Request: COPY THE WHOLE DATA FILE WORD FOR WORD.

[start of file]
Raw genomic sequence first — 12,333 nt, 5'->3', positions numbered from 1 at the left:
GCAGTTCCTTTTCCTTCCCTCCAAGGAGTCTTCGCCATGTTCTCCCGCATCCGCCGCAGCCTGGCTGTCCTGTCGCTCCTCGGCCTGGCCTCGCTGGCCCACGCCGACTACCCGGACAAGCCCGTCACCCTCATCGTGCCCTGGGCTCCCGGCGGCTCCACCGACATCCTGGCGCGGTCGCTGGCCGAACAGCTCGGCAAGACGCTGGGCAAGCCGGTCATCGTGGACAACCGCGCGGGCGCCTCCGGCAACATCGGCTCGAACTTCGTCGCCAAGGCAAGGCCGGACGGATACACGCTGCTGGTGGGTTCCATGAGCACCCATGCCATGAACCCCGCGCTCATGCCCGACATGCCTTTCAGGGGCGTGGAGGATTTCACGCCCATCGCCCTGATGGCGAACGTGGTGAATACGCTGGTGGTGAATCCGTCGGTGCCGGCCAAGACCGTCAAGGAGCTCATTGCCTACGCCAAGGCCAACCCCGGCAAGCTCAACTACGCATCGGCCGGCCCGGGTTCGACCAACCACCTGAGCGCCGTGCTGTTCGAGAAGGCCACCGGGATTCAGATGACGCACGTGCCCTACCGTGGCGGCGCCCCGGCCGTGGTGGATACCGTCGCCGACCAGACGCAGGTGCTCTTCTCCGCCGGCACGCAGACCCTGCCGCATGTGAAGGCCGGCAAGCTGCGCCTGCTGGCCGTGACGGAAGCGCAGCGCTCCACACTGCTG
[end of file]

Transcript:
Raw genomic sequence first — 12,333 nt, 5'->3', positions numbered from 1 at the left:
GCAGTTCCTTTTCCTTCCCTCCAAGGAGTCTTCGCCATGTTCTCCCGCATCCGCCGCAGCCTGGCTGTCCTGTCGCTCCTCGGCCTGGCCTCGCTGGCCCACGCCGACTACCCGGACAAGCCCGTCACCCTCATCGTGCCCTGGGCTCCCGGCGGCTCCACCGACATCCTGGCGCGGTCGCTGGCCGAACAGCTCGGCAAGACGCTGGGCAAGCCGGTCATCGTGGACAACCGCGCGGGCGCCTCCGGCAACATCGGCTCGAACTTCGTCGCCAAGGCAAGGCCGGACGGATACACGCTGCTGGTGGGTTCCATGAGCACCCATGCCATGAACCCCGCGCTCATGCCCGACATGCCTTTCAGGGGCGTGGAGGATTTCACGCCCATCGCCCTGATGGCGAACGTGGTGAATACGCTGGTGGTGAATCCGTCGGTGCCGGCCAAGACCGTCAAGGAGCTCATTGCCTACGCCAAGGCCAACCCCGGCAAGCTCAACTACGCATCGGCCGGCCCGGGTTCGACCAACCACCTGAGCGCCGTGCTGTTCGAGAAGGCCACCGGGATTCAGATGACGCACGTGCCCTACCGTGGCGGCGCCCCGGCCGTGGTGGATACCGTCGCCGACCAGACGCAGGTGCTCTTCTCCGCCGGCACGCAGACCCTGCCGCATGTGAAGGCCGGCAAGCTGCGCCTGCTGGCCGTGACGGAAGCGCAGCGCTCCACACTGCTG